The future’s looking a bit higher
( Rick Proctor / Unsplash )
This year’s presidential election could only be described as a four-day long roller coaster, but now that Joe Biden has been declared the president-elect and we can all breathe a sigh of relief, it's time we take a look at another history-making outcome of this year’s national elections.
Four states (Montana, Arizona, New Jersey, and South Dakota) have legalized weed for recreational purposes; Now, it’s legal in a total of 15 states to get as high as you'd like.
Weed's come a long way. Maybe it's because people realized it's a viable treatment for chronic pain and other medical issues; Maybe it's because people realized driving while stoned is not nearly as bad as driving while drunk; Or maybe it’s because people realized THC is magic in chemical form. Who knows!
Regardless, now two-thirds of Americans are in support of its legalization and President-elect Joe Biden has embraced its decriminalization. It's a big win for stoners across America, but more importantly it's a big step towards ending the racial disparities among arrests for possession of marijuana and among rejections for med cards to smoke marijuana. Let's break down what this all means.
What does decriminalizing weed look like?
This would means that people would no longer be able to get arrested, serve prison time, or have a criminal record for the first-time possession of a small amount of marijuana for personal consumption. As of right now, most states that have already decriminalized weed treat a first offense like a minor traffic violation.
This is good news for stoners everywhere, but especially those subject to the racial disparity in marijuana possession arrests. Drug possession, including marijuana, has historically been used to criminalize Black communities and fuel the mass incarceration crisis that exists within the United States.
A 2020 analysis by the American Civil Liberties Union concluded that “Black people are 3.64 times more likely than white people to be arrested for marijuana possession.” The decriminalization and legalization of weed for medical and recreational purposes won’t automatically better law enforcement’s treatment of African Americans, but it’s definitely a step in the right direction.
And what does this have to do with a med card?
Racial discrepancies exist not only in marijuana possession arrests, but also in the current process of obtaining a medical card. Currently, weed is legal for medical use in 36 states. In most states where weed is legal only for medical use, you are required to pay a fee in order to obtain a med card.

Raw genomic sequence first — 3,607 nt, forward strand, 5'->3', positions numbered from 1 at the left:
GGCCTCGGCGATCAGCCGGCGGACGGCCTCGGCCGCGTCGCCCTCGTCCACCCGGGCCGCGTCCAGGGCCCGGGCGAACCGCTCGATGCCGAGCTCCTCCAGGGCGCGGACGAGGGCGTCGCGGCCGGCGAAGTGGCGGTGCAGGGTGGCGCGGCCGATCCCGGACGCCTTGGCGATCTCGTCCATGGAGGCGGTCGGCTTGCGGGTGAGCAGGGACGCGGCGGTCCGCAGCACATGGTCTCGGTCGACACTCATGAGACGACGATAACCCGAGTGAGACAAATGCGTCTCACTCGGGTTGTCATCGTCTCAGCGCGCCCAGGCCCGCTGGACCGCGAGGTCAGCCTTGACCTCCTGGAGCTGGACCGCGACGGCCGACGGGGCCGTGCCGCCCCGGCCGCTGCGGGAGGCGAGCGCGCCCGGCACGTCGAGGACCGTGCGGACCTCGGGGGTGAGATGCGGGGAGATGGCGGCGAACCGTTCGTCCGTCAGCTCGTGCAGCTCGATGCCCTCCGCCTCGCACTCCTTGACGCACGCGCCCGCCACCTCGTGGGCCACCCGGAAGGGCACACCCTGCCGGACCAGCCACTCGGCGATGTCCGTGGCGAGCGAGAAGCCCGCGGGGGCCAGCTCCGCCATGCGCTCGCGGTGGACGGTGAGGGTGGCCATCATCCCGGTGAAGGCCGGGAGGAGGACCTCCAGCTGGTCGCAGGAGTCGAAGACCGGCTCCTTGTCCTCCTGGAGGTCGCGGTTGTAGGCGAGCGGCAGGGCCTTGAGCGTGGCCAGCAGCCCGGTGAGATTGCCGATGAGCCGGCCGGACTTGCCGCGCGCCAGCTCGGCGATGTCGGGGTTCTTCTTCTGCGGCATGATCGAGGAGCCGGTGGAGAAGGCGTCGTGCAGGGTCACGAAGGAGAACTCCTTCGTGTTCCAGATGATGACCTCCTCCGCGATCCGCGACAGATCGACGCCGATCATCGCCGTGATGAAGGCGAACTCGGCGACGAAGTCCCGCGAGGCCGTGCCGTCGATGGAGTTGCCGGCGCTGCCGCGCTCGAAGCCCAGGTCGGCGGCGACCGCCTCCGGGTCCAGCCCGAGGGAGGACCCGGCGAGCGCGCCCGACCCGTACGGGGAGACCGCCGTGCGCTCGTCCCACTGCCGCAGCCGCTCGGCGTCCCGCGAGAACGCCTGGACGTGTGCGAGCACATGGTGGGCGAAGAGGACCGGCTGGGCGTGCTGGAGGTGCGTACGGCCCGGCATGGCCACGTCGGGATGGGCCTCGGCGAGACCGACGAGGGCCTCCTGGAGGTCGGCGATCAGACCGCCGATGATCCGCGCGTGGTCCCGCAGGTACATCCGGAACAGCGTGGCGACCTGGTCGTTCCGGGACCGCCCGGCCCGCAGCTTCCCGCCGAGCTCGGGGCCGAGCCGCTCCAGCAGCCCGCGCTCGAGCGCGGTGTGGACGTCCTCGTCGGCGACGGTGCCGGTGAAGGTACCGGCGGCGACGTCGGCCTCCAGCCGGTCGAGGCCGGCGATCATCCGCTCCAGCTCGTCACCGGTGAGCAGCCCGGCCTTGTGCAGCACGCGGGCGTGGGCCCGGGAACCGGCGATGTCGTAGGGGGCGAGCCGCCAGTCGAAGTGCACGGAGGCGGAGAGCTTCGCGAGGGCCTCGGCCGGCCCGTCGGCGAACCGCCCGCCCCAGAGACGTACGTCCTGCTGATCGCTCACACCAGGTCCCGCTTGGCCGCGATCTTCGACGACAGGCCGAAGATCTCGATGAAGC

This exacerbates the issue of racial minorities being disproportionately arrested for marijuana possession since, according to the State of Working America, African Americans and Hispanics have the highest poverty rates.
In states where it is only legal to smoke for medical purposes, owning a med card becomes a privilege that usually only white people can afford.
The decriminalization of weed — or better yet the legalization of weed possession — would definitely be a step towards alleviating this discriminatory system.
This year’s national elections could only best be described as unprecedented. Joe Biden received over 74 million votes, more than any other president in history. Kamala Harris became the first female Vice President, the first Black Vice President, and the first South Asian Vice President. Sarah McBride became the first trans state senator and weed is now decriminalized and/or legalized for recreational use in more states than ever before. To put things bluntly ( pun intended), I’m cautiously optimistic that after the dystopian nightmare that was Donald Trump’s presidency, America is back on the right track.
Taesha Jones is an Editorial Print and Online Writer at Rowdy Magazine. She enjoys hanging out with her cat, reading fiction novels, applying lipgloss, and memorizing female rap verses. Her passions include combatting racial injustice, raising cultural awareness, and promoting a more diversified society. Dm her on Instagram @taeeesha or email her at firstname.lastname@example.org.